Investigation of Insurance Firm’s Collapse Demanded

Times Staff Writer

There were calls from several quarters Tuesday for a comprehensive Insurance Department investigation into the collapse of Coastal Insurance Co., and one industry source said he had been informed that there will be an official inquiry.

Meanwhile, it was learned that all California auto insurance policyholders will be assessed a surcharge of up to 1% on their premiums so that the state-appointed, industry-administered California Insurance Guarantee Assn. can pay off claims against Coastal’s 200,000 auto insurance policies in the state.

Association Director John W. Gates estimated Tuesday that this will cost between $80 million and $100 million. That means California’s approximately 13 million auto insurance policyholders each will pay an average of $6 to $8 extra to meet Coastal’s claims obligations.

Insurance Commissioner Roxani Gillespie stopped short of saying that there will be an investigation of Coastal’s demise.


“Any and all actions taken by the Department of Insurance in the Coastal matter will be taken to the court,” said Gillespie, referring to the Coastal bankruptcy case. “The matter is pending before the court and there will be no statements from the department apart from those proceedings.”

But Harry O. Miller, chief executive of the defunct company, said he had no doubt there will be an inquiry.

“Basically, the Department of Insurance always conducts one (in such bankruptcies), and I’m sure they will here,” he said.

He has attributed the collapse of Coastal to mounting claims and an adverse environment for the auto insurance business in Los Angeles and Orange counties.


Those calling for an inquiry said they thought it should go beyond a cursory exploration and provide a detailed public explanation of why Coastal failed.

On Monday, in an uncontested action, Los Angeles Superior Court Judge Dzintra Janavs complied with a Gillespie request and ordered Coastal liquidated.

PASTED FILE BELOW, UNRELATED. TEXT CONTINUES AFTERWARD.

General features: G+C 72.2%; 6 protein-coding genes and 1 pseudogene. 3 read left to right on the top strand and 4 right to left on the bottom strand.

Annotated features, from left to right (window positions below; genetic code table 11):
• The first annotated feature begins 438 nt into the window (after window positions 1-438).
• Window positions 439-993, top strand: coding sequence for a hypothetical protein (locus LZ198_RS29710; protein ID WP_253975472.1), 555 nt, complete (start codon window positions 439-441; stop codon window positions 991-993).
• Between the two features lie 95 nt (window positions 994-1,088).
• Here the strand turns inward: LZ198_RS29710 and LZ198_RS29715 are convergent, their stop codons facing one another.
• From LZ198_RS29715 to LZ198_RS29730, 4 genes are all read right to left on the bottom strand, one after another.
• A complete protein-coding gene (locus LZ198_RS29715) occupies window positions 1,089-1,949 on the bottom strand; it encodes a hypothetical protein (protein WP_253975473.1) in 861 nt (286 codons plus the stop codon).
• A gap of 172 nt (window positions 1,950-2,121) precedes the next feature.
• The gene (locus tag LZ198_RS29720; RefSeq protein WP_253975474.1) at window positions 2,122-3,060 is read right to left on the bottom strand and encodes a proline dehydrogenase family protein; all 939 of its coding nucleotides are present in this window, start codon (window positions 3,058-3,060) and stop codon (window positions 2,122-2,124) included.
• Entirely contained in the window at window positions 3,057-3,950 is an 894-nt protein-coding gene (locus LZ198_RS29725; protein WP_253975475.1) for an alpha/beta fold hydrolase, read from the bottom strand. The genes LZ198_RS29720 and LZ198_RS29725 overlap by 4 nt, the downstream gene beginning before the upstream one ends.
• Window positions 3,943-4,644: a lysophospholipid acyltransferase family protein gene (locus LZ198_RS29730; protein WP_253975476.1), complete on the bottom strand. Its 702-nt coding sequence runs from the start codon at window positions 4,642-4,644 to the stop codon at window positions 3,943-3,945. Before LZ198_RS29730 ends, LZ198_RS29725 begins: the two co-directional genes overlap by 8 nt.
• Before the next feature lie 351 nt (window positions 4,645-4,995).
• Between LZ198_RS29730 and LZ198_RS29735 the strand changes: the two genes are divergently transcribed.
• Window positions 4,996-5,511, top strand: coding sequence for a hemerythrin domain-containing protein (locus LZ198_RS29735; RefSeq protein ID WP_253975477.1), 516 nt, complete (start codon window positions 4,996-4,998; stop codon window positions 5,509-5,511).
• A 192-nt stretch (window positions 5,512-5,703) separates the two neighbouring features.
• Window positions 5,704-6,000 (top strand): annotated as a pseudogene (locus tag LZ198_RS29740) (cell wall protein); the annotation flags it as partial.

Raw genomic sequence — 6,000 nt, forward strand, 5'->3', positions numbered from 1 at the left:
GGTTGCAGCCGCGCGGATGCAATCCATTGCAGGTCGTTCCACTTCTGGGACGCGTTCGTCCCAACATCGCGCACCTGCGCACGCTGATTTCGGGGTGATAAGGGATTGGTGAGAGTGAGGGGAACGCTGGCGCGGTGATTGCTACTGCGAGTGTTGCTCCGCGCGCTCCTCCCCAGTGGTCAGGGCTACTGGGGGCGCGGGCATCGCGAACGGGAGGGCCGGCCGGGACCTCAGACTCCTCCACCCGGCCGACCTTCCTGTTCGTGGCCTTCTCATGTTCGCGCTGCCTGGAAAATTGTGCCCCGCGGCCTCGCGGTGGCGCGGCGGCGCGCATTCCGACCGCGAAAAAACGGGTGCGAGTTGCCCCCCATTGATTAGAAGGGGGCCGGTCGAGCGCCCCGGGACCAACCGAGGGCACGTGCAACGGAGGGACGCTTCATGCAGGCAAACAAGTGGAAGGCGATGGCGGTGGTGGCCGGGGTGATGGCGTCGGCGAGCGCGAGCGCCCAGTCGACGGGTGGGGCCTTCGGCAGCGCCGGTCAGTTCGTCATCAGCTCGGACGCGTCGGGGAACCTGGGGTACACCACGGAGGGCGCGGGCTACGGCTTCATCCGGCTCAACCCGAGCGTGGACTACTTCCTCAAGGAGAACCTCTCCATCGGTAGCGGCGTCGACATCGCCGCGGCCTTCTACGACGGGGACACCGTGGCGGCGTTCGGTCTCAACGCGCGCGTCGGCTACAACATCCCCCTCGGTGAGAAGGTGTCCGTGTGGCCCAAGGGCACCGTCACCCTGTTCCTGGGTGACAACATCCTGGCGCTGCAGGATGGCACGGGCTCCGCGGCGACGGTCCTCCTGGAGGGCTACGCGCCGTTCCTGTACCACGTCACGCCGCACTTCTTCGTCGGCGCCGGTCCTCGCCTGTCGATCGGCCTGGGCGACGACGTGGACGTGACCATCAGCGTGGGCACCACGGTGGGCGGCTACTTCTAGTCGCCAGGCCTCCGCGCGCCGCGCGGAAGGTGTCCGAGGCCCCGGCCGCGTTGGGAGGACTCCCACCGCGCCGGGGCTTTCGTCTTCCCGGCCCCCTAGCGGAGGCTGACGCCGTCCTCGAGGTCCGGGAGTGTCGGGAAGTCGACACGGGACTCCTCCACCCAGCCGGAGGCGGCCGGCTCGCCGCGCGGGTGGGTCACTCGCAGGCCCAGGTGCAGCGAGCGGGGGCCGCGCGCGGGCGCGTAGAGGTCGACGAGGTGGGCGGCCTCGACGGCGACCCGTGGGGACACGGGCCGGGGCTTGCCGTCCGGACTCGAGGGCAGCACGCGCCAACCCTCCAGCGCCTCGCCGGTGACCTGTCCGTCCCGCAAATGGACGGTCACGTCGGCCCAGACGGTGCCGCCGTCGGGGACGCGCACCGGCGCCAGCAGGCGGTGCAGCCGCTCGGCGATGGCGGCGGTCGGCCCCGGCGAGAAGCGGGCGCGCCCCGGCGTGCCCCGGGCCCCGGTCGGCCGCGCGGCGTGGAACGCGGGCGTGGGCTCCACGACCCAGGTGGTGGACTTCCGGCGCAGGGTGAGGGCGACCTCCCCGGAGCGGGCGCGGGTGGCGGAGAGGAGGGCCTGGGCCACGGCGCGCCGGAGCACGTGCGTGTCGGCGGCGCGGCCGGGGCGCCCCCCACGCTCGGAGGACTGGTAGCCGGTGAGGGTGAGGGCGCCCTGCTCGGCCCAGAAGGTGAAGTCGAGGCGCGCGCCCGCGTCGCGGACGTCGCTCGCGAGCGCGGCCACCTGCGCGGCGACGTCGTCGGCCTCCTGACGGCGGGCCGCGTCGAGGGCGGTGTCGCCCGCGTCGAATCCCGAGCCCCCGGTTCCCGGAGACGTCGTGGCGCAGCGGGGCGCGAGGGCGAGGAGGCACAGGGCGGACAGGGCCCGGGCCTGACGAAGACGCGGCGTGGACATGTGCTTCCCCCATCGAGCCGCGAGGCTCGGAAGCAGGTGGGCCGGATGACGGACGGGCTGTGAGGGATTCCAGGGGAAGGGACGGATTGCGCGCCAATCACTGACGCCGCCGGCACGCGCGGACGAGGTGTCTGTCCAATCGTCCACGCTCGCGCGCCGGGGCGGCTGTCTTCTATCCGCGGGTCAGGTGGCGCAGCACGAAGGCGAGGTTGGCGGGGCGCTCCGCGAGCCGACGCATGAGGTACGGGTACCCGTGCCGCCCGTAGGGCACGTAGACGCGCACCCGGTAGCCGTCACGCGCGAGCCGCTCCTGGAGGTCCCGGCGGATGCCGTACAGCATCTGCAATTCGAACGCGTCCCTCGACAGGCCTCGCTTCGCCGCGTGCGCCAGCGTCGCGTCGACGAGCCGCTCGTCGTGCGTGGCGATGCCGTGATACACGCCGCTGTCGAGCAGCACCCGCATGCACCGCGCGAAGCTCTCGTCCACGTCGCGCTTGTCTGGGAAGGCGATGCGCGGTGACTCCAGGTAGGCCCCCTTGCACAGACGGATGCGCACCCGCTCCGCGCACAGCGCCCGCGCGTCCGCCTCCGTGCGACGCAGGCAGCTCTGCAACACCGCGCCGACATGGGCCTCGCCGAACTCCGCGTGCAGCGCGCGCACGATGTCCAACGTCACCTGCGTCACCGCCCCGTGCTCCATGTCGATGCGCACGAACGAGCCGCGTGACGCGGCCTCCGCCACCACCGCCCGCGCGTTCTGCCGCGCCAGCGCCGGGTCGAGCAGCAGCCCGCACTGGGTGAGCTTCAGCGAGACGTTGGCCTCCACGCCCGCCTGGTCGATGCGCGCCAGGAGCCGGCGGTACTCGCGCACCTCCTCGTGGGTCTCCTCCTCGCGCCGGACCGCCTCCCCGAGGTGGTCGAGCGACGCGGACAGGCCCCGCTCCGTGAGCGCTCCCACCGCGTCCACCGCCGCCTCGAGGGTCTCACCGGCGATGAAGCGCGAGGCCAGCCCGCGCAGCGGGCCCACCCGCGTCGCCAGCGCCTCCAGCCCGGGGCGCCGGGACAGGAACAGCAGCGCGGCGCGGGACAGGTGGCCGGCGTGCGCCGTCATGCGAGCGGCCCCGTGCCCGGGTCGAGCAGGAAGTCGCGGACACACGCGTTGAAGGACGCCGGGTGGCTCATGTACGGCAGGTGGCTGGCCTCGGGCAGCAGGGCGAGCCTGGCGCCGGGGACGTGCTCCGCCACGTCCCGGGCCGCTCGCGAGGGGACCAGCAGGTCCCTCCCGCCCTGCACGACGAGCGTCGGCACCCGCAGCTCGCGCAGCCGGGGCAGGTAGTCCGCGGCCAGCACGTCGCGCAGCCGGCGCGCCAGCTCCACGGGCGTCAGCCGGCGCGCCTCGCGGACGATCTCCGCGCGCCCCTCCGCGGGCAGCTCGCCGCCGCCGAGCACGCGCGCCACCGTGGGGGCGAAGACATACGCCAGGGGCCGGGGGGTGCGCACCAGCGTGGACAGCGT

Citing the general policyholder surcharge to pay off Coastal claims, some consumer representatives said Tuesday that the Insurance Department should be required to explain why its regulatory oversight was unable to prevent Coastal’s failure.

Steven Miller, head of the Insurance Consumer Action Network, criticized Gillespie for being unwilling to provide information thus far. Miller, no relation to Harry Miller, said Gillespie has been referring everyone to the documents filed by her department when it sought the liquidation order. But he said he had perused the documents and they provided no details about what caused the company to fail.

“It is incumbent on the insurance commissioner to go into this entire matter,” said Westwood attorney Joseph Moreno, who said he represented a number of clients in claims against Coastal that were not honored.

Moreno said Coastal had stopped paying its claims in December, several weeks before Gillespie’s Feb. 2 action placing the company into conservatorship.

Many of Coastal’s own highest-paid salesmen were kept uninformed that the company was in financial difficulty, said Donna Miccio, wife of Coastal salesman John Miccio, who also urged an investigation. The Redondo Beach housewife said her husband had come back from a week’s vacation in February to be told that he and 1,300 other employees were out of their jobs.

Going beyond calling for an inquiry was Harry Snyder, West Coast director of the Consumers Union. He said a seizure of assets from Coastal managers should precede any surcharge on policyholders.


“The rest of the state’s policyholders should not pay one penny until all the officers and shareholders of Coastal have been required to give up all their gains,” Snyder said. “This is another case where the executives leave a trail of disaster to be picked up by the average citizen, while they continue with their high-living ways.”

He noted that Harry Miller, the chief executive of both Coastal and its parent company, Advent Management, was responsible last year for giving or lending more than $5 million to support an insurance initiative rejected by 87% of the electorate. He questioned why there should be a policyholder surcharge to pay off such losses.

Harry Miller declined comment on Snyder’s points.